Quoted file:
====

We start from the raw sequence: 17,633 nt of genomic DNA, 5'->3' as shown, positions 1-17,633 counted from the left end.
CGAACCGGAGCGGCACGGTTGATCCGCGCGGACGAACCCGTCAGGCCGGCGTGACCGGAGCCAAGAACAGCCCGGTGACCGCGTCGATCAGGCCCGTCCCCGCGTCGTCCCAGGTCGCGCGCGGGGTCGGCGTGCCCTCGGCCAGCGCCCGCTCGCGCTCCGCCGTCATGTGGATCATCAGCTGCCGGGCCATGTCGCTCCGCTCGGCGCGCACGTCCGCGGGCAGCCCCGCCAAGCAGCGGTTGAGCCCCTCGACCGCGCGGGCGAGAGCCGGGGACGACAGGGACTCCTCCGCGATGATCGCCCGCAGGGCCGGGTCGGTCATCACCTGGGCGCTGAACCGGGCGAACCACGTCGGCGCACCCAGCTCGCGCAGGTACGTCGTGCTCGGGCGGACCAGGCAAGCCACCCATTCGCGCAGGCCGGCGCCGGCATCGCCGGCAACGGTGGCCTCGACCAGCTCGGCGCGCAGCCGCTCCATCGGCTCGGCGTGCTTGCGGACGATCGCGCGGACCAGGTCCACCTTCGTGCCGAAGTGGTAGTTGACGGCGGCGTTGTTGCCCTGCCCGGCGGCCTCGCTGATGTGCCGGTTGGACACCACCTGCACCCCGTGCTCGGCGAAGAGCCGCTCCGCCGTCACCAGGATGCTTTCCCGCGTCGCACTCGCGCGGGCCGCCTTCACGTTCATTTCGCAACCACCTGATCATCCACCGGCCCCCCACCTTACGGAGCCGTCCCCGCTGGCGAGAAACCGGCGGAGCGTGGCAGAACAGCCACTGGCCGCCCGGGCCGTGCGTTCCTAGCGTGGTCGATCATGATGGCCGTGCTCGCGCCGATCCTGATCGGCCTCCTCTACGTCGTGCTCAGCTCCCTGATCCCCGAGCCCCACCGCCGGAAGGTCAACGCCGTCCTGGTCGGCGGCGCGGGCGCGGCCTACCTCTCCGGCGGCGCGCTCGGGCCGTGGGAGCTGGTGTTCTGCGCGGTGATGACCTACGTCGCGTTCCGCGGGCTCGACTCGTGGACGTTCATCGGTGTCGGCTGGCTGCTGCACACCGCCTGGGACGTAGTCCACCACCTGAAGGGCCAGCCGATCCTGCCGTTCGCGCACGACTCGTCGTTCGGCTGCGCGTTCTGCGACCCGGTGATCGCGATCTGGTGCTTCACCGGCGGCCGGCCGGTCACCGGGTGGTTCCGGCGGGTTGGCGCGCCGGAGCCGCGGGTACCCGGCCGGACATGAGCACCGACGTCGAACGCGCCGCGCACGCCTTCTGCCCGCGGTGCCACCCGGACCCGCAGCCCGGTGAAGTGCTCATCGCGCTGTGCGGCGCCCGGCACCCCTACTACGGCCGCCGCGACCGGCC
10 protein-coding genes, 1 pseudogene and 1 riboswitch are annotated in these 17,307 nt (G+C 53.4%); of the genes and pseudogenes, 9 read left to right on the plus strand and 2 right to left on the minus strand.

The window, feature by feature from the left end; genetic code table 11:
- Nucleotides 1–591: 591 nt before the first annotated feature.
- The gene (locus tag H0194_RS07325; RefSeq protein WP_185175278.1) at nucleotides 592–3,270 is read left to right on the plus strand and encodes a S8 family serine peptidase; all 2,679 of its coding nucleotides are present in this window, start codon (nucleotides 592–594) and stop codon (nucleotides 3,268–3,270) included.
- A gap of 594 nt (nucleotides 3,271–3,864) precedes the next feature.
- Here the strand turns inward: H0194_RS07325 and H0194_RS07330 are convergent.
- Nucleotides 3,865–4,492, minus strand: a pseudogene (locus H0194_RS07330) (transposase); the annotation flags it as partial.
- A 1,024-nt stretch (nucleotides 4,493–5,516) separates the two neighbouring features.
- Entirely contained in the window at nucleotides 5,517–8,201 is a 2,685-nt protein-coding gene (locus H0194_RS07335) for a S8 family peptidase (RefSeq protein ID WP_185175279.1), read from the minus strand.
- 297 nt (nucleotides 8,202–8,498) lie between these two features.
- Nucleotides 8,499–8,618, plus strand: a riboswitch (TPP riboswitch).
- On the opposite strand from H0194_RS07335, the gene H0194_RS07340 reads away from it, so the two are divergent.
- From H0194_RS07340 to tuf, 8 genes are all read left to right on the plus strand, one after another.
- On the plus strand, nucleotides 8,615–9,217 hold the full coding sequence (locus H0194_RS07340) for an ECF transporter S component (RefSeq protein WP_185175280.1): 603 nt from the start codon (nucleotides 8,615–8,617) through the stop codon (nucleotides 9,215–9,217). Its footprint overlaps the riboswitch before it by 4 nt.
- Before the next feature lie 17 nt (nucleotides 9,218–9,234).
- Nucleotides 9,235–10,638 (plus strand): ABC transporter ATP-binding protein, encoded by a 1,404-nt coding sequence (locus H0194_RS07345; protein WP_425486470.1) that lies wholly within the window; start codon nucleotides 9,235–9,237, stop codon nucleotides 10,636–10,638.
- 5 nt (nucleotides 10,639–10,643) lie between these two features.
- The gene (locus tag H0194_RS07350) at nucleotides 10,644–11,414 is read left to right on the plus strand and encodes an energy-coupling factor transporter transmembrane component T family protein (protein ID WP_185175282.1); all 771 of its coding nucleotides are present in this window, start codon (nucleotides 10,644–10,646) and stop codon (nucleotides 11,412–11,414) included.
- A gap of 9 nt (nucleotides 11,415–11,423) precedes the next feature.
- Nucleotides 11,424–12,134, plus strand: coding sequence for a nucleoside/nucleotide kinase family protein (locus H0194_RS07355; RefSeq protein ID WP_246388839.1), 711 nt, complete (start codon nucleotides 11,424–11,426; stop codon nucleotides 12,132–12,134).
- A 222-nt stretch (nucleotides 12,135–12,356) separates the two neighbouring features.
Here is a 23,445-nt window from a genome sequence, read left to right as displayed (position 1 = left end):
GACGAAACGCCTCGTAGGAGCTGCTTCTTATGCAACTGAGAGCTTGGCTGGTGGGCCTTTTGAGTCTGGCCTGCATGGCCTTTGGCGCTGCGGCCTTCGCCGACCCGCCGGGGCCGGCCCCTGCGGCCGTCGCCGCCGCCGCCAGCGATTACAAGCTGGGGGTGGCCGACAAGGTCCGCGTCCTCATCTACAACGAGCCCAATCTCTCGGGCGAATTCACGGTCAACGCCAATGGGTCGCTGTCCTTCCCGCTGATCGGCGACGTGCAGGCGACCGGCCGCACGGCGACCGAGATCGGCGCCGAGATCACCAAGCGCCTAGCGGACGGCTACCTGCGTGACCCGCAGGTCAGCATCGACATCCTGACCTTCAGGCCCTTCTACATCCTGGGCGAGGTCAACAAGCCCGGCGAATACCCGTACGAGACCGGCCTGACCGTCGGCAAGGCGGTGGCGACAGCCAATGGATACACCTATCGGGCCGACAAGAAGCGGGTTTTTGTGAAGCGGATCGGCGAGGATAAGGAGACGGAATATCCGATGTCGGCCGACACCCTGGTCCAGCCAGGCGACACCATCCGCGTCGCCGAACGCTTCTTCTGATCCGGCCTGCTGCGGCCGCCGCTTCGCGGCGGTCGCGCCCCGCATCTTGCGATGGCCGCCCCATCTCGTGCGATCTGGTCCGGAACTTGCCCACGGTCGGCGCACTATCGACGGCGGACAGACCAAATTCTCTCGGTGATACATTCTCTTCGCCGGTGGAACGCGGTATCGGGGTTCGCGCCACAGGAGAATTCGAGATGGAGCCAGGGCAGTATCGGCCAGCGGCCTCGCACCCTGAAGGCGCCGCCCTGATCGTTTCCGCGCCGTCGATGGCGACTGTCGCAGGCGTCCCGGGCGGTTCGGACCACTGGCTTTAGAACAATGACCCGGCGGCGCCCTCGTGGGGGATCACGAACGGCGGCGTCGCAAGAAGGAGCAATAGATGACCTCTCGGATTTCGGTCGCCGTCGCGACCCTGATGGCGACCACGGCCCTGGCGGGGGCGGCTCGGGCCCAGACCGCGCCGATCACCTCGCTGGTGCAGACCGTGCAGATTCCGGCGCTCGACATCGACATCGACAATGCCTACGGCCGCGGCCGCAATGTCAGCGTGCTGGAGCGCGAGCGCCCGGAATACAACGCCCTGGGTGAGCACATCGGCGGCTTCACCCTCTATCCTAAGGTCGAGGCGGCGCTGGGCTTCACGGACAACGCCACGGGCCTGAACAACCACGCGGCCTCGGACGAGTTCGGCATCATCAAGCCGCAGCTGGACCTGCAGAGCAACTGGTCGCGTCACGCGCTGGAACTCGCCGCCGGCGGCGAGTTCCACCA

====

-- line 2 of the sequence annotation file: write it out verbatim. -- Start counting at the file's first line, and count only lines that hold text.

CGAACCGGAGCGGCACGGTTGATCCGCGCGGACGAACCCGTCAGGCCGGCGTGACCGGAGCCAAGAACAGCCCGGTGACCGCGTCGATCAGGCCCGTCCCCGCGTCGTCCCAGGTCGCGCGCGGGGTCGGCGTGCCCTCGGCCAGCGCCCGCTCGCGCTCCGCCGTCATGTGGATCATCAGCTGCCGGGCCATGTCGCTCCGCTCGGCGCGCACGTCCGCGGGCAGCCCCGCCAAGCAGCGGTTGAGCCCCTCGACCGCGCGGGCGAGAGCCGGGGACGACAGGGACTCCTCCGCGATGATCGCCCGCAGGGCCGGGTCGGTCATCACCTGGGCGCTGAACCGGGCGAACCACGTCGGCGCACCCAGCTCGCGCAGGTACGTCGTGCTCGGGCGGACCAGGCAAGCCACCCATTCGCGCAGGCCGGCGCCGGCATCGCCGGCAACGGTGGCCTCGACCAGCTCGGCGCGCAGCCGCTCCATCGGCTCGGCGTGCTTGCGGACGATCGCGCGGACCAGGTCCACCTTCGTGCCGAAGTGGTAGTTGACGGCGGCGTTGTTGCCCTGCCCGGCGGCCTCGCTGATGTGCCGGTTGGACACCACCTGCACCCCGTGCTCGGCGAAGAGCCGCTCCGCCGTCACCAGGATGCTTTCCCGCGTCGCACTCGCGCGGGCCGCCTTCACGTTCATTTCGCAACCACCTGATCATCCACCGGCCCCCCACCTTACGGAGCCGTCCCCGCTGGCGAGAAACCGGCGGAGCGTGGCAGAACAGCCACTGGCCGCCCGGGCCGTGCGTTCCTAGCGTGGTCGATCATGATGGCCGTGCTCGCGCCGATCCTGATCGGCCTCCTCTACGTCGTGCTCAGCTCCCTGATCCCCGAGCCCCACCGCCGGAAGGTCAACGCCGTCCTGGTCGGCGGCGCGGGCGCGGCCTACCTCTCCGGCGGCGCGCTCGGGCCGTGGGAGCTGGTGTTCTGCGCGGTGATGACCTACGTCGCGTTCCGCGGGCTCGACTCGTGGACGTTCATCGGTGTCGGCTGGCTGCTGCACACCGCCTGGGACGTAGTCCACCACCTGAAGGGCCAGCCGATCCTGCCGTTCGCGCACGACTCGTCGTTCGGCTGCGCGTTCTGCGACCCGGTGATCGCGATCTGGTGCTTCACCGGCGGCCGGCCGGTCACCGGGTGGTTCCGGCGGGTTGGCGCGCCGGAGCCGCGGGTACCCGGCCGGACATGAGCACCGACGTCGAACGCGCCGCGCACGCCTTCTGCCCGCGGTGCCACCCGGACCCGCAGCCCGGTGAAGTGCTCATCGCGCTGTGCGGCGCCCGGCACCCCTACTACGGCCGCCGCGACCGGCC